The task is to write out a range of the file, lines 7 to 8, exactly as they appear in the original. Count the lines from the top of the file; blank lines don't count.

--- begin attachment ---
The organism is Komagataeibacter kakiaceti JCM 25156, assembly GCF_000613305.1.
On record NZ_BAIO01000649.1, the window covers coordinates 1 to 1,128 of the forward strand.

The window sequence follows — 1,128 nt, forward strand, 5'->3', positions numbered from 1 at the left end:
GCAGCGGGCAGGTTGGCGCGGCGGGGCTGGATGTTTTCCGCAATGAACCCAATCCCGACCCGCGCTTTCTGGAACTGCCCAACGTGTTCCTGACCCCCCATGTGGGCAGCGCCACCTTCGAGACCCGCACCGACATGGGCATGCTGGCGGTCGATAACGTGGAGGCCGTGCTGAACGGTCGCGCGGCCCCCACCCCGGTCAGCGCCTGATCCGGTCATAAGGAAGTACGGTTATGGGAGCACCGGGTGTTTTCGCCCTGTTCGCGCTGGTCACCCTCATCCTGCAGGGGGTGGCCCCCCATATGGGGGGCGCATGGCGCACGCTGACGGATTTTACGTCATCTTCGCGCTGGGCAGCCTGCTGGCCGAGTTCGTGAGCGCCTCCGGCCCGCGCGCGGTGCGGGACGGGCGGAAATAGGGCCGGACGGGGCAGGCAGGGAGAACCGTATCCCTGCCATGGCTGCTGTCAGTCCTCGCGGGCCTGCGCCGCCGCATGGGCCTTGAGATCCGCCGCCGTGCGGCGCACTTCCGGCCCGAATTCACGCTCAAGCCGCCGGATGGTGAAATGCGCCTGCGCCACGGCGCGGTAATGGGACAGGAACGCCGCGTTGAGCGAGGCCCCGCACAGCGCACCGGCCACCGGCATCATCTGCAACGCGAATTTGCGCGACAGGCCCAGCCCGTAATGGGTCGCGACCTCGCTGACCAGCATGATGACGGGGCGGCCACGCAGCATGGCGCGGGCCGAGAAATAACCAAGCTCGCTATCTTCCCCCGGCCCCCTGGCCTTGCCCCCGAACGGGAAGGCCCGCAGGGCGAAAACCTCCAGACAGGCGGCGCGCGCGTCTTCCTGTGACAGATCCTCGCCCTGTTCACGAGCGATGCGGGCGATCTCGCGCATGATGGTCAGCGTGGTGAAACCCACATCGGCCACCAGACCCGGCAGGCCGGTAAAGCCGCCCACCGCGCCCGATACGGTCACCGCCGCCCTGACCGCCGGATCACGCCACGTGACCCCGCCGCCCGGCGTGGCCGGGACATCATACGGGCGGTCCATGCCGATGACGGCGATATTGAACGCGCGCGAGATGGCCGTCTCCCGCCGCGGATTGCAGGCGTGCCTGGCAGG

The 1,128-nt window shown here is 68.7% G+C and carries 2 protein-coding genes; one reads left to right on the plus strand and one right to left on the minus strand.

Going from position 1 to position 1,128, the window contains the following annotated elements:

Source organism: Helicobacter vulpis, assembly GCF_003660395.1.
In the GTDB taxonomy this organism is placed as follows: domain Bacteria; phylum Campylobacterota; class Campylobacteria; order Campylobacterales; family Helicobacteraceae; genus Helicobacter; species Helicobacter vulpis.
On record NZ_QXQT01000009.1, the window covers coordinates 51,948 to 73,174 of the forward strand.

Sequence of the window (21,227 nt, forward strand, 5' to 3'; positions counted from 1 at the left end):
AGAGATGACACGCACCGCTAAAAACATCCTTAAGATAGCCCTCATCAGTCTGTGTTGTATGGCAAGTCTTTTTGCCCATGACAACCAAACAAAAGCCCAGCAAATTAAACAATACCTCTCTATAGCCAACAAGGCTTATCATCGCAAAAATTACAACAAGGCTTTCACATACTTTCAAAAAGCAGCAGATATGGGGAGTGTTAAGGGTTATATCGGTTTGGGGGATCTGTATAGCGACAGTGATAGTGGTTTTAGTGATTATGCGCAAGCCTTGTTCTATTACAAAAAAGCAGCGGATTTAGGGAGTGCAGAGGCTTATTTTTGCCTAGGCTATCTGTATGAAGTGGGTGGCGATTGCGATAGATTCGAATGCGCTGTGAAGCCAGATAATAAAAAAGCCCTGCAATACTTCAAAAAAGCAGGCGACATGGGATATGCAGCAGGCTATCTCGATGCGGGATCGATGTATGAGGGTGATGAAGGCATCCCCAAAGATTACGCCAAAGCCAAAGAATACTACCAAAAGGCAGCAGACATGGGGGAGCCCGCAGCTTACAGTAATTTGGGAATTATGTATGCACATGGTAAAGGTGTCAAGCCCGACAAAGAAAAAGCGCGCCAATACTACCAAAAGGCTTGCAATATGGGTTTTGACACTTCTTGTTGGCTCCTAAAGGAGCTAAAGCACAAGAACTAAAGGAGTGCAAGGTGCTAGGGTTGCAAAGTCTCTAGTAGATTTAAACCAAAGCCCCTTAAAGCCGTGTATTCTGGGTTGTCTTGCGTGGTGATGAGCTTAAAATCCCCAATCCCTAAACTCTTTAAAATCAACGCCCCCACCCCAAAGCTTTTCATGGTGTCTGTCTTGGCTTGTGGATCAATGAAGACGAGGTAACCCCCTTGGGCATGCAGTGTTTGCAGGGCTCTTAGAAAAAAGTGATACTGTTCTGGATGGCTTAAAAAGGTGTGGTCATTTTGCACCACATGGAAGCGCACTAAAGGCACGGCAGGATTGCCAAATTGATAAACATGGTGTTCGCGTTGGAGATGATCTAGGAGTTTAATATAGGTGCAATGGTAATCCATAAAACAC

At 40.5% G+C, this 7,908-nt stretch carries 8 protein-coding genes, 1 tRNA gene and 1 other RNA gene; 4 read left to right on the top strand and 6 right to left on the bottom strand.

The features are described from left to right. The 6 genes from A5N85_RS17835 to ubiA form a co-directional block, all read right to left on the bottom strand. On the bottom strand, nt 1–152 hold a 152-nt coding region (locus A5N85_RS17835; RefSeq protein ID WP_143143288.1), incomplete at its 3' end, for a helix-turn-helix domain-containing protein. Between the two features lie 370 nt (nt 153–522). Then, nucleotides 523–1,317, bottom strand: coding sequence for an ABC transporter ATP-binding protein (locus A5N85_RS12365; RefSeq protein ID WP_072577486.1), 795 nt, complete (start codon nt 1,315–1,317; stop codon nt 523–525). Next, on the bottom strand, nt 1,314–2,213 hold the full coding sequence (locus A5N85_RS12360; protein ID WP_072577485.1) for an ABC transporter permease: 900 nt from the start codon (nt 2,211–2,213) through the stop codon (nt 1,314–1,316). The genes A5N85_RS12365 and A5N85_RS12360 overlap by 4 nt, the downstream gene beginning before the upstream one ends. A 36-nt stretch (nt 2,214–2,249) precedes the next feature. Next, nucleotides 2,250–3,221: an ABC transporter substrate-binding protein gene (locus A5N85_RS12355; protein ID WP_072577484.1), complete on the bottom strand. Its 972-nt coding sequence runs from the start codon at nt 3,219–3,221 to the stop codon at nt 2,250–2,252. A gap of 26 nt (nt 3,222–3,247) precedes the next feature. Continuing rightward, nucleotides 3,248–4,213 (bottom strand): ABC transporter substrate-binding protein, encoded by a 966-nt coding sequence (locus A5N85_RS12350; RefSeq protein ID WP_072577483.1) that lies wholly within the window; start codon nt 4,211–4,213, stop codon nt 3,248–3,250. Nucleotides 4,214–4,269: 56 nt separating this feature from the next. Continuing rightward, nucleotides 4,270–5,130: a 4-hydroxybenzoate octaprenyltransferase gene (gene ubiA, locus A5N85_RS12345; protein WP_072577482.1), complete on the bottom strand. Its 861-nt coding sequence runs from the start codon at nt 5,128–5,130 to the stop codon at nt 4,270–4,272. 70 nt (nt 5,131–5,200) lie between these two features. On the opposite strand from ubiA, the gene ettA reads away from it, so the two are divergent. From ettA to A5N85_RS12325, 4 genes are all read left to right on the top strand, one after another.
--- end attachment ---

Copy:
Source organism: Helicobacter vulpis, assembly GCF_003660395.1.
In the GTDB taxonomy this organism is placed as follows: domain Bacteria; phylum Campylobacterota; class Campylobacteria; order Campylobacterales; family Helicobacteraceae; genus Helicobacter; species Helicobacter vulpis.